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Two days later, according to the indictment, De Oliveira walked with an unidentified Trump employee to an audio room, where De Oliveira asked how many days the server retained footage.

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De Oliveira, prosecutors said, told the other employee “that `the boss’ wanted the server deleted” and asked, “What are we going to do?”

During a voluntary interview with the FBI last January, prosecutors say, De Oliveira lied when he said he “never saw nothing” with regard to boxes at Mar-a-Lago.

De Oliveira was added to the indictment, charged with obstruction and false statements related to an interview he gave the FBI earlier this year. His lawyer declined to comment Thursday evening.

Click to play video: 'Trump indictment: Former president asserts ‘right’ to keep classified docs under Presidential Records Act'
Trump indictment: Former president asserts ‘right’ to keep classified docs under Presidential Records Act

The new charges were filed as Trump is bracing for the prospect of an additional indictment related to his efforts to undo the 2020 election in the run-up to the Jan. 6, 2021, riot at the U.S. Capitol. Last week, he revealed he had received a letter from the Justice Department informing him he was a target in that probe, suggesting that charges could be forthcoming, and his lawyers met with prosecutors on Smith’s office earlier Thursday to discuss that case.

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But despite the anticipation, the only charges filed Thursday were in Florida, not Washington.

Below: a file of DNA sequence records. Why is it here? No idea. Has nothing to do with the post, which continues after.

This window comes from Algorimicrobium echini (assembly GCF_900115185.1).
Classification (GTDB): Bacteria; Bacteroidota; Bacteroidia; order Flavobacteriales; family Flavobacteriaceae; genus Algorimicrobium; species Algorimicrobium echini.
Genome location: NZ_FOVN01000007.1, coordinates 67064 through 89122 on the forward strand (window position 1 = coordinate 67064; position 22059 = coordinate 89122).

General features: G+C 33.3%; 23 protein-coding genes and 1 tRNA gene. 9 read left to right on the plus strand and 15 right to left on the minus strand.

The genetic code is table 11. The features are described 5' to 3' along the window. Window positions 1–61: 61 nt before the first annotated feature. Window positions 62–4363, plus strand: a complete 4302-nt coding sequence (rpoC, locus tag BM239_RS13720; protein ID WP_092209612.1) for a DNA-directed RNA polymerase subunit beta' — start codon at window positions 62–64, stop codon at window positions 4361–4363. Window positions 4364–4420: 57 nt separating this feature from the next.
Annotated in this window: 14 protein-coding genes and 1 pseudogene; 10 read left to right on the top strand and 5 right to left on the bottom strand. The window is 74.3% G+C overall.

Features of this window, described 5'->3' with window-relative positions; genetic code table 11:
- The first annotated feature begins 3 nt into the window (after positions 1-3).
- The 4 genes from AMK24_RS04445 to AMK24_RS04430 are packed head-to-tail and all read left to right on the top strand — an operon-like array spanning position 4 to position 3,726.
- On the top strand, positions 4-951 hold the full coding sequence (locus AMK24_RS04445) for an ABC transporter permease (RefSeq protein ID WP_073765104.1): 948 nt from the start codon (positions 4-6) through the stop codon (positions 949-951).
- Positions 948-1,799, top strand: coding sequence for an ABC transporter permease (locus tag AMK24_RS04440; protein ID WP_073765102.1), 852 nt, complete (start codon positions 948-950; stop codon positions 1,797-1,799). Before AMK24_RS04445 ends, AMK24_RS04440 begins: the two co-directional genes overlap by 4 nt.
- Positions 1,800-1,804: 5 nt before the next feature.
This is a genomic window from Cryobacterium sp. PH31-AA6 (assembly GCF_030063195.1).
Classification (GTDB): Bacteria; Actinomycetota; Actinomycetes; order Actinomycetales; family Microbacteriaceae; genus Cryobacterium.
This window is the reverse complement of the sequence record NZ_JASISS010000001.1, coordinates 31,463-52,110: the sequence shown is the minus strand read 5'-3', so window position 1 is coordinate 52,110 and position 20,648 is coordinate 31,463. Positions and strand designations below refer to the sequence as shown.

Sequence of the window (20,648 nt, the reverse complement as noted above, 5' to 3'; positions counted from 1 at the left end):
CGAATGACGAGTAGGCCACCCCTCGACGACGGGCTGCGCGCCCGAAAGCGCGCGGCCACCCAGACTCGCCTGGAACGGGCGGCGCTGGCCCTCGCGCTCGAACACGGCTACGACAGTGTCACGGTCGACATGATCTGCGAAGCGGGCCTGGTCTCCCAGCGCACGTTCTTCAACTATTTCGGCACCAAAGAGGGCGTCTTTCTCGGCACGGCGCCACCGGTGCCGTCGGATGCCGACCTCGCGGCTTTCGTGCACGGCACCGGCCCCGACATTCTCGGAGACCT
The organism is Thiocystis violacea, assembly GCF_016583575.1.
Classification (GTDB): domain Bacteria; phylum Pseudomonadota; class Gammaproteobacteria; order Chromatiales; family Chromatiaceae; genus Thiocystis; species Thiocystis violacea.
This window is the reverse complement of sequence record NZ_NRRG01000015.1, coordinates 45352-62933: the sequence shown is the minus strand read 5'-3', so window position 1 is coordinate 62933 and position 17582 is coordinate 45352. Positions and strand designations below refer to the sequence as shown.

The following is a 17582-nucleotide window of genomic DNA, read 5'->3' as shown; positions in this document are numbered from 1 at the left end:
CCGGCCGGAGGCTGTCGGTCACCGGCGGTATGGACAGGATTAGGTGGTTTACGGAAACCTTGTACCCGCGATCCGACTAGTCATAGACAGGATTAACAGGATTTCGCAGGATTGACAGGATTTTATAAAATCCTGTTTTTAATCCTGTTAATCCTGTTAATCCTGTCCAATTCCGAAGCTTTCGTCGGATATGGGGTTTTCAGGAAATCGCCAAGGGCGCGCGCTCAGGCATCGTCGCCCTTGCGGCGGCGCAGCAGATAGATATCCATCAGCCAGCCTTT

The superseding indictment also charges Trump with an additional count of willfully retaining national defense information, relating to a document he showed off to visitors at his Bedminster, New Jersey, golf club during an July 2021 interview for a memoir by his onetime chief of staff Mark Meadows. Prosecutors have described the document as a Pentagon plan of attack and Meadows, in his subsequent book, said the country it concerned was Iran.

According to the indictment, Trump returned that document, which was marked as top secret and not approved to show to foreign nationals, to the federal government on Jan. 17, 2022.

Click to play video: '‘Complete nonsense’: Supporters rally around Trump following arraignment'
‘Complete nonsense’: Supporters rally around Trump following arraignment

Trump has denied he had secret documents before him when he spoke.

“There wasn’t a document. I had lots of paper. I had copies of newspaper articles, I had copies of magazines, I had copies of everything,” he said in an interview with Fox News host Bret Baier.

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The count was notable because prosecutors until now had mostly been focused on the records that Trump had refused to return in response to a Justice Department subpoena last year.

Both Trump and Nauta have pleaded not guilty to the original 38-count indictment. De Oliveira is due in court in Florida on Monday.

Associated Press writers Alanna Durkin Richer in Boston, Michael Kunzelman, Lindsay Whitehurst, Farnoush Amiri, Nomaan Merchant, Lisa Mascaro and Gary Fields in Washington and Jill Colvin in New York contributed to this report.